In this great nation of ours, one could eat a different sandwich every day of the year—so that's what we'll do. Here's A Sandwich a Day, our daily look at sandwiches around the country. Got a sandwich we should check out? Let us know. —The Mgmt.
Tips and tricks for making the best sandwiches at home.
Ever thought about starting a chain of sandwich shops targeted to stoners? As a target market, they're pretty appealing: perpetually hungry, generally affable, and easy to please. Well, too bad—somebody already beat you to it. Scott Jennings opened the first Cheba Hut near Arizona State University in 1998, after realizing that many of his late night pizza delivery customers were under the influence of the same hunger intensifying herb. There are now 14 locations in 6 states, all with the same M.O.: serving up "toasted" subs, with a side of stoner culture.
The San Diego location has beer and Kool-Aid on tap, an ocean mural, and tunes befitting the relaxed atmosphere.
The sandwiches are solid. I hit pay dirt on my first visit and can't stop ordering the same thing: the Cali Mist ($4.50-$8.75), available in three sizes: "nugs" (4 inches), "pinners" (8 inches), and "blunts" (footlong). Tender slices of turkey are topped with pepperjack cheese, bacon, avocado, fresh jalapeños, and creamy house-made chipotle dressing, on white, wheat, or garlic and herb bread. After toasting, you can top it off with lettuce, tomato, and onion, plus a few optional extras. Say yes to pickles, oil and vinegar dressing, parmesan cheese, and oregano, but skip the mustard—there's already plenty going on without it.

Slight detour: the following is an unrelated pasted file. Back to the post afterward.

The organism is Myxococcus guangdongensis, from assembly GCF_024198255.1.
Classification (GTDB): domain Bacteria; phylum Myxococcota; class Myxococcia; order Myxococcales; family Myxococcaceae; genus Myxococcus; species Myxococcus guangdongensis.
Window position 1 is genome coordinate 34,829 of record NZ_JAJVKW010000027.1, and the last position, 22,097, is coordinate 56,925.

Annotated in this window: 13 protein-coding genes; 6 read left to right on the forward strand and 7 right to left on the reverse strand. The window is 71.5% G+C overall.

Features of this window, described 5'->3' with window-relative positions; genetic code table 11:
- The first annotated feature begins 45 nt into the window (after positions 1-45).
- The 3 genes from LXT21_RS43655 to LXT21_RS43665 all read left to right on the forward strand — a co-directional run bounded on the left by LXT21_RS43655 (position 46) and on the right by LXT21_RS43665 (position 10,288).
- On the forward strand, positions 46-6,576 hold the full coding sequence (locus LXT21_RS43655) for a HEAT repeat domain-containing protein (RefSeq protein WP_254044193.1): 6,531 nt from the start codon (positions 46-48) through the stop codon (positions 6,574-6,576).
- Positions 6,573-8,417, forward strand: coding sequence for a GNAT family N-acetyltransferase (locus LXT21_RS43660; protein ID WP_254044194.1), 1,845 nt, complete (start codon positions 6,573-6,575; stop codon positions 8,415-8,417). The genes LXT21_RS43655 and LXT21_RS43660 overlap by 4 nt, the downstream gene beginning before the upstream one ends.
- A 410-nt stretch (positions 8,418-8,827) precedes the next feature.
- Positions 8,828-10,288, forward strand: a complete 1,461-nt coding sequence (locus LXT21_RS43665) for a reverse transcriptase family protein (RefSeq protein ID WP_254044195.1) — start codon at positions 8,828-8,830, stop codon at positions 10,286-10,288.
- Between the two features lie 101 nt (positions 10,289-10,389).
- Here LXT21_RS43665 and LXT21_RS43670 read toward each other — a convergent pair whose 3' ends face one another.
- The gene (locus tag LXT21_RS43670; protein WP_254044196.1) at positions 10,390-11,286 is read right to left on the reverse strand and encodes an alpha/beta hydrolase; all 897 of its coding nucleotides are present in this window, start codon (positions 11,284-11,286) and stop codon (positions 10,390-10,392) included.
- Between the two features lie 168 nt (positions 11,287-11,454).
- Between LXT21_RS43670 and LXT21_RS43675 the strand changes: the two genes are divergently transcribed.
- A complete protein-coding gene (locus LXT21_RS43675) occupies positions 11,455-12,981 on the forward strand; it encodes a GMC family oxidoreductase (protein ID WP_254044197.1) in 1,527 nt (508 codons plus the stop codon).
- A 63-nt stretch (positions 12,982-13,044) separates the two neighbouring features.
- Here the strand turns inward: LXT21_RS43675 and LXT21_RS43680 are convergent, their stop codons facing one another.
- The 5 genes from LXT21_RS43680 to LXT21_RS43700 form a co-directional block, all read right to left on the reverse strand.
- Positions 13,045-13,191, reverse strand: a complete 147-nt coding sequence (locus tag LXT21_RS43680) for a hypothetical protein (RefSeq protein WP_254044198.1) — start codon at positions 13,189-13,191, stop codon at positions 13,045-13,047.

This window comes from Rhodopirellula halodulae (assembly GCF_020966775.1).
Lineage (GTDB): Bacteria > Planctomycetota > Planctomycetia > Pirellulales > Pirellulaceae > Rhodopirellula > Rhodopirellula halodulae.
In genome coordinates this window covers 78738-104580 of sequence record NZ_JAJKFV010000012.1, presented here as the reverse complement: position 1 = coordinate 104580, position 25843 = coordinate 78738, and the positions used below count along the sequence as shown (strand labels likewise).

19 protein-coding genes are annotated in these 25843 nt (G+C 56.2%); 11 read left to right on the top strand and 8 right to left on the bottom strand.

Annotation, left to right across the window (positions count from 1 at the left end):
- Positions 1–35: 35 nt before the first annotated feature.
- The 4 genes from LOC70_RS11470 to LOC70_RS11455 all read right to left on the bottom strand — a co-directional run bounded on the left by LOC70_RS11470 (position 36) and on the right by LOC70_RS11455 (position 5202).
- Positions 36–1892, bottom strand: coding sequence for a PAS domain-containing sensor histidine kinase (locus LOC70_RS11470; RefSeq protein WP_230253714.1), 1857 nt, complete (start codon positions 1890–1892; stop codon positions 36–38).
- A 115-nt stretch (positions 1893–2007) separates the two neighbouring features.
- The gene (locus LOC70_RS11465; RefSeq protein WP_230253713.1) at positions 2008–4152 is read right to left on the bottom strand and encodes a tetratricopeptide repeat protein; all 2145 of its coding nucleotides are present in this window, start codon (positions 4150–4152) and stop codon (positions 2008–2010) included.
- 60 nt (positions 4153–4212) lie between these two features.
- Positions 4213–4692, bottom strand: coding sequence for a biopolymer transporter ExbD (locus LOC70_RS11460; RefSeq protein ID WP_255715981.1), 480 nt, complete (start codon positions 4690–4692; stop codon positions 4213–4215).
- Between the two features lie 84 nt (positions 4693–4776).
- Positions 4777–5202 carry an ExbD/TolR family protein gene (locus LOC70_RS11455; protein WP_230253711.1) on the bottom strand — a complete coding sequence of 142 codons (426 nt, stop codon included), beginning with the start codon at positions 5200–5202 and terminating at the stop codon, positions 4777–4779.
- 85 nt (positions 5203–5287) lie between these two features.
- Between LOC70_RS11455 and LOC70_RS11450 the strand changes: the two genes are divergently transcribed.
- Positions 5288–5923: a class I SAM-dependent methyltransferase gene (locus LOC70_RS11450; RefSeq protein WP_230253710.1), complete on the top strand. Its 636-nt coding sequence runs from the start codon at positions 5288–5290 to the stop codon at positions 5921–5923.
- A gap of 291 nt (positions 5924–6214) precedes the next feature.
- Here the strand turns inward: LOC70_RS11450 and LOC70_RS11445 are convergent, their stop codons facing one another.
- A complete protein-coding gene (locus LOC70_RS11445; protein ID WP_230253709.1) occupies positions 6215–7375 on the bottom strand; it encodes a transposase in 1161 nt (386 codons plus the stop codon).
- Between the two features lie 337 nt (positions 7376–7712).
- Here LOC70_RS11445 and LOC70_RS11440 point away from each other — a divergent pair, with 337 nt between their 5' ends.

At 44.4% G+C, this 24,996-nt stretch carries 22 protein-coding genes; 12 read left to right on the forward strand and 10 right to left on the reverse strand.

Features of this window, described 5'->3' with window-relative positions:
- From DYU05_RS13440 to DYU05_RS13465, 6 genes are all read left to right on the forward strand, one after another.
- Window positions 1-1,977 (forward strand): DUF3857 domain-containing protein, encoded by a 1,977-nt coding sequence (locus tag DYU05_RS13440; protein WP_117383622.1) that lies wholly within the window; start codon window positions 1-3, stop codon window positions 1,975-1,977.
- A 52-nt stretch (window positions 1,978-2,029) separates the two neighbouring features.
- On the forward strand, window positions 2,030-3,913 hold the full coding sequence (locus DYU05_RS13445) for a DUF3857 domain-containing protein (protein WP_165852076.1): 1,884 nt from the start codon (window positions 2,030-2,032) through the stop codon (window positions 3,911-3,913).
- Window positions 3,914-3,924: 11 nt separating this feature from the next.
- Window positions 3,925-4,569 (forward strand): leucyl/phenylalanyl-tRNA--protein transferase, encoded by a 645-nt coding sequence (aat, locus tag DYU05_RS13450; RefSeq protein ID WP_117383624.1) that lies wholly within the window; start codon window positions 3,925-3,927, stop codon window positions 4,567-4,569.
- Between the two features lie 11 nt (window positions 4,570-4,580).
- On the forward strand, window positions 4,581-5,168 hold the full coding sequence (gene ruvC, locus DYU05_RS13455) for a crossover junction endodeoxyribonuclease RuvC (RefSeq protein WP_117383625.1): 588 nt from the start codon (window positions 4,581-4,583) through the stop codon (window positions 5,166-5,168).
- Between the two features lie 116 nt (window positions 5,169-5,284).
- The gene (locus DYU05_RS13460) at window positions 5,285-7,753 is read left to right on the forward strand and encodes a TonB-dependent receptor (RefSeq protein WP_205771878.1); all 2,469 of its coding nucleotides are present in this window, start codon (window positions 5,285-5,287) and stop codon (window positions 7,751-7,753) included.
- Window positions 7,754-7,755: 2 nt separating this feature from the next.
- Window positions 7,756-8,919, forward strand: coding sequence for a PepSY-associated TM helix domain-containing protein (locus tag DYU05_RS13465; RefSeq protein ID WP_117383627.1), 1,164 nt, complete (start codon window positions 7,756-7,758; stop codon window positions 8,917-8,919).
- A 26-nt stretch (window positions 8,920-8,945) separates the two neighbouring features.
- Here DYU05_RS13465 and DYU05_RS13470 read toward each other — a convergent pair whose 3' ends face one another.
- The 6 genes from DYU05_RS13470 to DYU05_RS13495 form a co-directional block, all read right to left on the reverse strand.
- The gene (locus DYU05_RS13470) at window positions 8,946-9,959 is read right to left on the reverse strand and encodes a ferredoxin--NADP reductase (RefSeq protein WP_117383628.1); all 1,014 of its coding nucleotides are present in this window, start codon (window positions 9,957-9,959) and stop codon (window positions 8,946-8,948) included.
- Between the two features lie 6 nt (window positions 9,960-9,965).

The bread gets good and crunchy after being toasted, giving the sandwich a tasty texture that's complimented by the pickle spears and fresh veggies, while the spicy chipotle sauce is awakened by the splash of oil and vinegar dressing on top. The end result is a sandwich so good that the more I ate, the hungrier I got. Or, put another way: it was dope, pun intended.